Our thoughtful massage therapist Erika Zettervall considers our impact on the planet through our life choices and whether an awareness and gratitude for the intricacies we take for granted can help us to tread a little lighter and perhaps learn to leave less trace.
The festive season is upon us as the year of 2021 is rapidly drawing to an end. Again a new covid variant threatens to upset and thwart carefully made plans of festivities. Remembering last years sudden disruption to celebrations and disappointments is perhaps not what we had in mind gearing up to Christmas. But being prompted to look back into the year we have just had is good in order to see where time has gone. Revisiting good moments reinforces the feelings of joy/wonder/love in life and fills our source of strength. Equally, acknowledging difficulties and hardship and persevering in this crazy unpredictable thing called life develops this source of strength. Reflection can also help in seeing what direction we are traveling and becomes an opportunity to adjust direction.
We need moments to rejoice, to experience abundance and generosity. Connect, congregate and break bread together. Nurturing our seeds of happiness. The true spirit of Christmas contains all that. The trouble is we easily slip into excess, stressing out and inadvertently creating the opposite. Too much of a good thing becomes a bad thing.
Reflecting on questions such as ‘where does it all come from?’ and ‘where does it all go?’ might bring connection to our impact on our planet and maybe bring more of a sense of being part of our environment. It might also be a bit uncomfortable.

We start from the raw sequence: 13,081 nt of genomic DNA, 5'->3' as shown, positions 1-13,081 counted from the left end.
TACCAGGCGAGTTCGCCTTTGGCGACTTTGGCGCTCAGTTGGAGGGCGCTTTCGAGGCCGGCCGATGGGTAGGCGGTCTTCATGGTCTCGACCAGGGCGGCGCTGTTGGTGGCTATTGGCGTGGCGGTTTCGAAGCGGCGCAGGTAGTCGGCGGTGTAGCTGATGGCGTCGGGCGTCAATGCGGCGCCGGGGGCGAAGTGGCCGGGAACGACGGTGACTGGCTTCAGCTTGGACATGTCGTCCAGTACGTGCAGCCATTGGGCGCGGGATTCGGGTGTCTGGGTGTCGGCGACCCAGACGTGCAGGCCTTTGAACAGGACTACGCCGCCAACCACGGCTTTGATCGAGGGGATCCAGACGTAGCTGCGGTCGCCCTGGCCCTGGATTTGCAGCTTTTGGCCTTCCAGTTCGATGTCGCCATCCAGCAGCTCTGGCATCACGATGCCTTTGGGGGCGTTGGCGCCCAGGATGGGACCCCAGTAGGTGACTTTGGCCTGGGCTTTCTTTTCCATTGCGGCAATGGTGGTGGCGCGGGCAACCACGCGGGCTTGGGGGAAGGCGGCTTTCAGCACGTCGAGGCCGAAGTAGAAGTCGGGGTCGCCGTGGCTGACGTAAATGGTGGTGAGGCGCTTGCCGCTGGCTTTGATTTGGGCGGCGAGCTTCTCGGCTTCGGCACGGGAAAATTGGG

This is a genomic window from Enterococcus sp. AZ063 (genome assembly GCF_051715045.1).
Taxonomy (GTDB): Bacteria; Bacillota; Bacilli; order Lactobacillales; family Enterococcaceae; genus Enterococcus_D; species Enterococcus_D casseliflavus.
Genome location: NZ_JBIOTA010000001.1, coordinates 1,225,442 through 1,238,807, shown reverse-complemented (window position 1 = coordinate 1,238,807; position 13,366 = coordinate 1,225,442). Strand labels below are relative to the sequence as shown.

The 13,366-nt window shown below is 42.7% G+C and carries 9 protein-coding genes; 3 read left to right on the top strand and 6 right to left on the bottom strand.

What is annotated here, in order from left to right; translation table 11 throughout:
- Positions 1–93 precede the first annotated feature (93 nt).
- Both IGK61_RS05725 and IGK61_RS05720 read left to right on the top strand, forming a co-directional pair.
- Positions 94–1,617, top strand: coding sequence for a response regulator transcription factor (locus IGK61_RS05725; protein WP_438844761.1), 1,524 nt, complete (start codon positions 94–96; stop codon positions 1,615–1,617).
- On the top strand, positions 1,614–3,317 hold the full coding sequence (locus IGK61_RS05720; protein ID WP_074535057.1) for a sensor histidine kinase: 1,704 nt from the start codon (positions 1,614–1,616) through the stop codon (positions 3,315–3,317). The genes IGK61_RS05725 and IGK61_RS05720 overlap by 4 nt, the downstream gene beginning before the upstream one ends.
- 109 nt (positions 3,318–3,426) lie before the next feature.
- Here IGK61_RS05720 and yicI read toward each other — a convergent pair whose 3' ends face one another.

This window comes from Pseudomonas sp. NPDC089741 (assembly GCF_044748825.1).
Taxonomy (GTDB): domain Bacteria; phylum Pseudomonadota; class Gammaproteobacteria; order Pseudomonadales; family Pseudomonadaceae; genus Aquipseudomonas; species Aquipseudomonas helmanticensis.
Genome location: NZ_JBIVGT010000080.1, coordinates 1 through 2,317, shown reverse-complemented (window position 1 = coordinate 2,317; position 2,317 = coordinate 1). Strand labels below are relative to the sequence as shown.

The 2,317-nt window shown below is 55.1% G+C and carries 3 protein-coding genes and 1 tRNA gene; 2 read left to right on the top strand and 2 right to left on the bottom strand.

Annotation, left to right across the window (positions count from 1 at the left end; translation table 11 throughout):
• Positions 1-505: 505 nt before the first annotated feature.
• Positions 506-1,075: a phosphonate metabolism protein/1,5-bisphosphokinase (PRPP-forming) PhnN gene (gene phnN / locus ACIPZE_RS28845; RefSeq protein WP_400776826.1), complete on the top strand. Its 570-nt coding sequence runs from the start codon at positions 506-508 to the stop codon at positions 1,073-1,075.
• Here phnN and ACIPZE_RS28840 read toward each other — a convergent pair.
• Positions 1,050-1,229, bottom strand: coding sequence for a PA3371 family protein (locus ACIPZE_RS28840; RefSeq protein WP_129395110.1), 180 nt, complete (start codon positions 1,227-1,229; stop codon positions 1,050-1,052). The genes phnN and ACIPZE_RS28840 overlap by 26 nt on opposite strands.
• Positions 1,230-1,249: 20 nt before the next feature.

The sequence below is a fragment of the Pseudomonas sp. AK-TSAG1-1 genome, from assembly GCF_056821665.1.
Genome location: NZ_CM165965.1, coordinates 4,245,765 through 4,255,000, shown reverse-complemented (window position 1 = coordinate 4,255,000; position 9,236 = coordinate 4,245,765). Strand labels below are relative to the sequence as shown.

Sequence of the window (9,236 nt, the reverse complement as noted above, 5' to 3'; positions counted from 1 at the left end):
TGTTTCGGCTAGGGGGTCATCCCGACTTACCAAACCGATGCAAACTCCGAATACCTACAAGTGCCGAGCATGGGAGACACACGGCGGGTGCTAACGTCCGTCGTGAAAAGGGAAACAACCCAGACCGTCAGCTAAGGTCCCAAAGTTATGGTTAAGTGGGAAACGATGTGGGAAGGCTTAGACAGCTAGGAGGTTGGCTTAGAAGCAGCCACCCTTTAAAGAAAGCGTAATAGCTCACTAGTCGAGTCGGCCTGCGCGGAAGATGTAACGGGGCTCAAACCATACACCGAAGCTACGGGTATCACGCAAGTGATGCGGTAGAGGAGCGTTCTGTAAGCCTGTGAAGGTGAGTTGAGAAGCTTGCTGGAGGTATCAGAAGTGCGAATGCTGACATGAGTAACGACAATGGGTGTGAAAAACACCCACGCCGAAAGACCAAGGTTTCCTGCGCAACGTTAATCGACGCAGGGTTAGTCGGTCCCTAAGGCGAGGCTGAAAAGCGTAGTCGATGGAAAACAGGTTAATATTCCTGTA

This year we have become reminded what complex logistical network we live in and how fragile the chains of distributions are.
The mind boggles thinking of all the parts that comes together in order to create a simple plate of food. From pretty straight forward seeds that have been watered, nurtured into a plant and then harvested, to animals that have had their food grown and harvested to be feed them then their life taken and turned into cuts. The tools and cutlery we use was made somewhere by someone and ended up in our kitchen. Resources we use for cooking, cleverly arranged so we only switch on the hob. The person who shopped and cooked the food. You quickly create endless complex webs and chains of all that came together to create one meal. It is quite remarkable what we are capable of and how interconnected we are.
Before digging in to your plate of food, pause and give thought and thanks and gratitude towards all that had to come together for the meal to manifest. Some say grace before a meal and thank God. I was brought up in an atheist environment and particularly my father thought it ludicrous to thank God as it was his hard work that paid for the food. My mother who did the cooking and shopping probably wanted to be thanked for that. I think they missed the point. Saying grace is a way of thanking all that came together for the meal to be there, regardless of belief in God or not. Pausing and express gratitude before feasting heightens the sense of wonder and respect.
Where does it go? What do we leave behind?
Definitely less pleasant to think about but non the less necessary - the food becomes energy for our bodies and waste. The waste bit we generally don’t like to give that much thought to: go to the loo, flush, gone. But where does it go? (We have been reminded this year that more often then we like to think it gets dumped in our rivers). We have our rubbish collected as a part of our council tax payments so we pay to not have to worry about it and - when it works - it’s very efficient and convenient.
Currently there is an exhibition at the Design Museum in London titled Waste Age. It’s focus is on solutions. I have not yet seen it but read about it in this article. It sounds optimistic and interesting. Generally, I despair about the state of waste in the world and particularly attitude to littering in this country. (The writer and comedian David Sedaris explored this topic years ago and I will refrain from going into a rant, but it is very noticeable when returning here from abroad.)